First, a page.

DAKAR (Thomson Reuters Foundation) – A truck drivers’ strike in Cameroon over deteriorating security conditions in neighbouring Central African Republic is stopping humanitarian aid from reaching thousands of children, said the U.N. Children’s Fund (UNICEF).
Around 3,000 cartons of ready-to-use therapeutic food – used to treat malnutrition in children under five – are stuck in Cameroon, along with 24 metric tonnes of aluminium sulphite for water treatment, hygiene kits and cold storage for vaccines. All the aid is destined for CAR.
“The current situation in CAR is making it extremely difficult for UNICEF to get life-saving supplies to those in need,” said UNICEF Central African Republic Emergency Chief Robert McCarthy.
“Recent incidents at the Cameroon-CAR border, along with insecurity in parts of the capital, highlight the breakdown in law and order, which is hindering the delivery of humanitarian aid,” he added by email.
CAR has struggled to stabilise itself since the Seleka – a group of five rebel units – overthrew the government in March.
Last week, French President Francois Hollande called on the United Nations Security Council and the African Union to stop the “Somalisation” of the Central African Republic, warning it was at risk of going the same way as Somalia, which was plunged into two decades of civil war and lawlessness after the overthrow of president Siad Barre in 1991.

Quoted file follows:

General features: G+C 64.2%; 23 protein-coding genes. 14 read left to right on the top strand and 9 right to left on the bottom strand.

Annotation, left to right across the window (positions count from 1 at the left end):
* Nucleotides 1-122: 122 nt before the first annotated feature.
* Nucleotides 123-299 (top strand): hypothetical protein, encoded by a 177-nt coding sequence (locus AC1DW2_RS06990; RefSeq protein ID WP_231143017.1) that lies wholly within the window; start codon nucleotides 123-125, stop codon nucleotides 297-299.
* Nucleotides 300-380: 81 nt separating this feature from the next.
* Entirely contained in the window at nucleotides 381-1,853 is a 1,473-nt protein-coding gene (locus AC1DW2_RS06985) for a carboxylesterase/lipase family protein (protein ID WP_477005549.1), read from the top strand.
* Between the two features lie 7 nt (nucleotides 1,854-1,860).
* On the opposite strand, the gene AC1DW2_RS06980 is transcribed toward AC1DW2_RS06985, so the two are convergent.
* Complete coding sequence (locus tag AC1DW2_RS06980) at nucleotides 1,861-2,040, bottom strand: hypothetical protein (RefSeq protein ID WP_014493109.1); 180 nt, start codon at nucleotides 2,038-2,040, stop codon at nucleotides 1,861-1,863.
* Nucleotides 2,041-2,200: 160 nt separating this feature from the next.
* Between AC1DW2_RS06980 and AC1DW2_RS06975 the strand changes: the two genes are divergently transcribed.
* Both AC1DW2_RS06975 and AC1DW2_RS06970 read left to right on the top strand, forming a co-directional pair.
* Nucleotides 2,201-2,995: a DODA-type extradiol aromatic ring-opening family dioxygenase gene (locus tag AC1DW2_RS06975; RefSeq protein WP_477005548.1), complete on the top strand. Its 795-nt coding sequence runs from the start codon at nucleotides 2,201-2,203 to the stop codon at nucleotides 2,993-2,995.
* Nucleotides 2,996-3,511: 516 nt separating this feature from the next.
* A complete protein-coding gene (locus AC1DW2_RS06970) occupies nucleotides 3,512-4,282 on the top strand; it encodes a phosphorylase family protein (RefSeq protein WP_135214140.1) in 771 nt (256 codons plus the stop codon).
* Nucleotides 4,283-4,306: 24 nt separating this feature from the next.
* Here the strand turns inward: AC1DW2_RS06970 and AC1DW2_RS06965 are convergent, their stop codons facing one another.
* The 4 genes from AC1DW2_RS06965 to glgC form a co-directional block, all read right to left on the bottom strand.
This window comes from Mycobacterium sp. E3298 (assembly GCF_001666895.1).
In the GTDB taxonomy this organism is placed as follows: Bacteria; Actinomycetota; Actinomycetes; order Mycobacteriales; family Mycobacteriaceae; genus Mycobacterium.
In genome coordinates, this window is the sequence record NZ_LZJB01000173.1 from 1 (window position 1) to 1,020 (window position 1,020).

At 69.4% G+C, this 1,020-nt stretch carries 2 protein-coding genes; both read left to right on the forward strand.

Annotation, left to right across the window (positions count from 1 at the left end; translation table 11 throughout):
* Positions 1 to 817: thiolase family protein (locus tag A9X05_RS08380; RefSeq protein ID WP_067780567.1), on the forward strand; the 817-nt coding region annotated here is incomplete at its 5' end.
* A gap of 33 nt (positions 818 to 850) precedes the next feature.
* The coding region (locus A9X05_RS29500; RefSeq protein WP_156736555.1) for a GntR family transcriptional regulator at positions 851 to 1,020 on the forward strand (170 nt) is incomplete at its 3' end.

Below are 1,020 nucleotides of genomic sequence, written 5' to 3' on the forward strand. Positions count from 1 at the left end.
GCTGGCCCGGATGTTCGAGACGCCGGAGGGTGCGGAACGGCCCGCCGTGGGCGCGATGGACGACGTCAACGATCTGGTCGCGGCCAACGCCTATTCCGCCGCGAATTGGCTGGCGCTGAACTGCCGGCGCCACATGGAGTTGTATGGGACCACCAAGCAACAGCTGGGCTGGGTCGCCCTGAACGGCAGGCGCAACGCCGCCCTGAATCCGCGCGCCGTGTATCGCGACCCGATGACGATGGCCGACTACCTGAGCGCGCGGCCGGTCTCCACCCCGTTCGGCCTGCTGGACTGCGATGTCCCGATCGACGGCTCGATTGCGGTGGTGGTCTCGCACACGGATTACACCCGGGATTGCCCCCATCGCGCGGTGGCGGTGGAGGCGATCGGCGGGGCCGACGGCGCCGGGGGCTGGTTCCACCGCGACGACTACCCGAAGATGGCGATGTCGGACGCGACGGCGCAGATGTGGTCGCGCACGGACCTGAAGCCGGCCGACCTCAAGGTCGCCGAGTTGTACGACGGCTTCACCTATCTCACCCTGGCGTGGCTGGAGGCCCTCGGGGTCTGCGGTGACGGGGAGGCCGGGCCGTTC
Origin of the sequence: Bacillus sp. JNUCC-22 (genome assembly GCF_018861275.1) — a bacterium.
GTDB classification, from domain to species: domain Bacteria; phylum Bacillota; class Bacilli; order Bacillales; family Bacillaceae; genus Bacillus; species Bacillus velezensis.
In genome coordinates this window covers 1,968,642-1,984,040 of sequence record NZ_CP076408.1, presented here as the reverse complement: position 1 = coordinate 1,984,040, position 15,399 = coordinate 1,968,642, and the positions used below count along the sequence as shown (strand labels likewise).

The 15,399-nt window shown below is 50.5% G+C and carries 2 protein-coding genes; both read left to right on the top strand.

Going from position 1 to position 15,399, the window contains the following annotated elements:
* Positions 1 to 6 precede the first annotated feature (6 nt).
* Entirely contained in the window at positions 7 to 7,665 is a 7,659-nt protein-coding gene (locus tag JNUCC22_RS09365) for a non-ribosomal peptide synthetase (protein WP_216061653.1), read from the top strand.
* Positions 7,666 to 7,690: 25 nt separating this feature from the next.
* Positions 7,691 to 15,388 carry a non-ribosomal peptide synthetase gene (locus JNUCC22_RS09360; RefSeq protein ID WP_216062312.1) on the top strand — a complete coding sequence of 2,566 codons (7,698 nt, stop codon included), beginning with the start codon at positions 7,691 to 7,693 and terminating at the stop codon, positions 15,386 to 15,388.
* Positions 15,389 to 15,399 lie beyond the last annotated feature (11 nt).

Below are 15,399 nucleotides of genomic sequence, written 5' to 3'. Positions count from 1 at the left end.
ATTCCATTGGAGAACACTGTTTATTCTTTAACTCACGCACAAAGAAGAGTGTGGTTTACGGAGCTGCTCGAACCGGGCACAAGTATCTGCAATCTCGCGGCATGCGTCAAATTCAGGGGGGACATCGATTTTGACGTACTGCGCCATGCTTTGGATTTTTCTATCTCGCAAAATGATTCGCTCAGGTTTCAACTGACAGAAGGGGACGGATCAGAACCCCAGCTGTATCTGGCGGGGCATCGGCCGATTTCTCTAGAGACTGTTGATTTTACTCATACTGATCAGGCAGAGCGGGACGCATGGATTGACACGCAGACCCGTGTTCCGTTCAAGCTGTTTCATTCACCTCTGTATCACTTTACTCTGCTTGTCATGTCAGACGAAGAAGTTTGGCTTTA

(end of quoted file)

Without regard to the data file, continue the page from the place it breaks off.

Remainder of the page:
Hollande described the situation in CAR as "very grave”.
Children are amongst the first to suffer as conditions in CAR deteriorate. As of August, an estimated 240,000 people have been displaced, 50 percent of whom are children, according to the Humanitarian and Development Partnership Team for CAR.
More than 13,000 children are suffering from severe acute malnutrition (SAM) in the country, said UNICEF.
Other relief groups working in CAR are also impacted by the strike.
“UNICEF is the major provider of nutritional supplies in CAR, so these delays also affect other organisations working throughout the country. Some of our partners, who work on malnutrition, have had to stop their programmes,” said Ellen Van Der Velden, head of mission in CAR for Medecins Sans Frontieres.
The Cameroonian authorities temporarily shut down the border on August 21 after claiming Seleka rebels had shot a police officer. But despite the border reopening, truckers remain hesitant to about crossing into CAR.
Google’s satellite images show that the 600-kilometre-long road from the border town of Garoua Boulaï in East Cameroon to Bangui runs through thick, tropical rainforest with very few villages en route.
In the last two weeks, a couple of lorries have crossed the border into CAR, but they still have to negotiate checkpoints and poor road conditions before they reach the warehouse in the capital, said UNICEF's McCarthy.
The only other effective way of bringing aid into the landlocked country is by air, but that is 30 percent more expensive, he added.